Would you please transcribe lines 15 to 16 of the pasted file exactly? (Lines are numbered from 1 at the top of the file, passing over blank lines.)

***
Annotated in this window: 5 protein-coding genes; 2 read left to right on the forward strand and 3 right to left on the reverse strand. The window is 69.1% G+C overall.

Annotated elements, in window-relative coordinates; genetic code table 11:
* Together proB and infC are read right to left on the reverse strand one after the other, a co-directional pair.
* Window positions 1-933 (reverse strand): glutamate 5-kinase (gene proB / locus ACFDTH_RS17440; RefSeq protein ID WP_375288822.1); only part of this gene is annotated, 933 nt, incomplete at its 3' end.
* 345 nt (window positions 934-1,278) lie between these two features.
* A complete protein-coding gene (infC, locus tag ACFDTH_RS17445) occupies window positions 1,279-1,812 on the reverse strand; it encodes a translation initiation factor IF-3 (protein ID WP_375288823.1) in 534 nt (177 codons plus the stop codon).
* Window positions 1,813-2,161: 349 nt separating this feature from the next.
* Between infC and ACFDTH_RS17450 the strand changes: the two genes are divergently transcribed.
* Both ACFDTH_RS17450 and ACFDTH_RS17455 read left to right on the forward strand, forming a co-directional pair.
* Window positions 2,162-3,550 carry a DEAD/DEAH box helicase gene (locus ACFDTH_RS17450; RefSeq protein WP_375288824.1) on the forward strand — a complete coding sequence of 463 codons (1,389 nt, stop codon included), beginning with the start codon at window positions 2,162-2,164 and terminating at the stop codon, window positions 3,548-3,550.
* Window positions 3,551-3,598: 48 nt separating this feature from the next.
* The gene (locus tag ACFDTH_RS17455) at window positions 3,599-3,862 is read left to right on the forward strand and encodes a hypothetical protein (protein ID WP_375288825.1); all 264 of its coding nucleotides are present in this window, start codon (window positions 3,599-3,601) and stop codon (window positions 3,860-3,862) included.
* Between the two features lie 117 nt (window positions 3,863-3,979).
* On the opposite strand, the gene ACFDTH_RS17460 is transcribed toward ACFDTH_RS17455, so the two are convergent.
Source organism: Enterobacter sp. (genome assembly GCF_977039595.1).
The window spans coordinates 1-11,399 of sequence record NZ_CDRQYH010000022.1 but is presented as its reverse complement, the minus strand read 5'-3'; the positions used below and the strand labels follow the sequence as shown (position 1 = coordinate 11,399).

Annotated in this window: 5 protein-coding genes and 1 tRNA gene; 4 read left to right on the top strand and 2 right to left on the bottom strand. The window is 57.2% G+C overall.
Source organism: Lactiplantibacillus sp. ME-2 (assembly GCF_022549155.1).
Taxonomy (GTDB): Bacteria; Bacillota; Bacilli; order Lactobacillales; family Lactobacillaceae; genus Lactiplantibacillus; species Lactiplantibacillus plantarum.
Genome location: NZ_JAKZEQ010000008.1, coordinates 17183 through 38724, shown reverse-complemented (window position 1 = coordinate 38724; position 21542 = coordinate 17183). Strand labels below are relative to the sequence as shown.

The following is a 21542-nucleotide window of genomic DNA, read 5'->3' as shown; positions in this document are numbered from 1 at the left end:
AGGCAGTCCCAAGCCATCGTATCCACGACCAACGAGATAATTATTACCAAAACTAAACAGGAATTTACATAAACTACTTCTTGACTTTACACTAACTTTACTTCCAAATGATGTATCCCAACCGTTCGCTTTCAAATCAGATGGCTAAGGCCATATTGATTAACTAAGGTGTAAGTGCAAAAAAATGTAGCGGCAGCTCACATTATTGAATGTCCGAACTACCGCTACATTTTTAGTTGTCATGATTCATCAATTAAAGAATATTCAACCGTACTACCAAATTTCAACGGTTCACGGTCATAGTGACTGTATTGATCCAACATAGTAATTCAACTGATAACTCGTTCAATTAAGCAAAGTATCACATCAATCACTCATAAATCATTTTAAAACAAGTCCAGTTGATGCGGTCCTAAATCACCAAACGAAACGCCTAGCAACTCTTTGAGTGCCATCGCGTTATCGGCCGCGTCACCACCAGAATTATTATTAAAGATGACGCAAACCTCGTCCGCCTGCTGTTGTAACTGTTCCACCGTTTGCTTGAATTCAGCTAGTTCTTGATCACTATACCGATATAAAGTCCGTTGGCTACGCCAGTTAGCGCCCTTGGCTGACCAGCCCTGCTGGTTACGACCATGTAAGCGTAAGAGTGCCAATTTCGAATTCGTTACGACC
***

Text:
Source organism: Enterobacter sp. (genome assembly GCF_977039595.1).
The window spans coordinates 1-11,399 of sequence record NZ_CDRQYH010000022.1 but is presented as its reverse complement, the minus strand read 5'-3'; the positions used below and the strand labels follow the sequence as shown (position 1 = coordinate 11,399).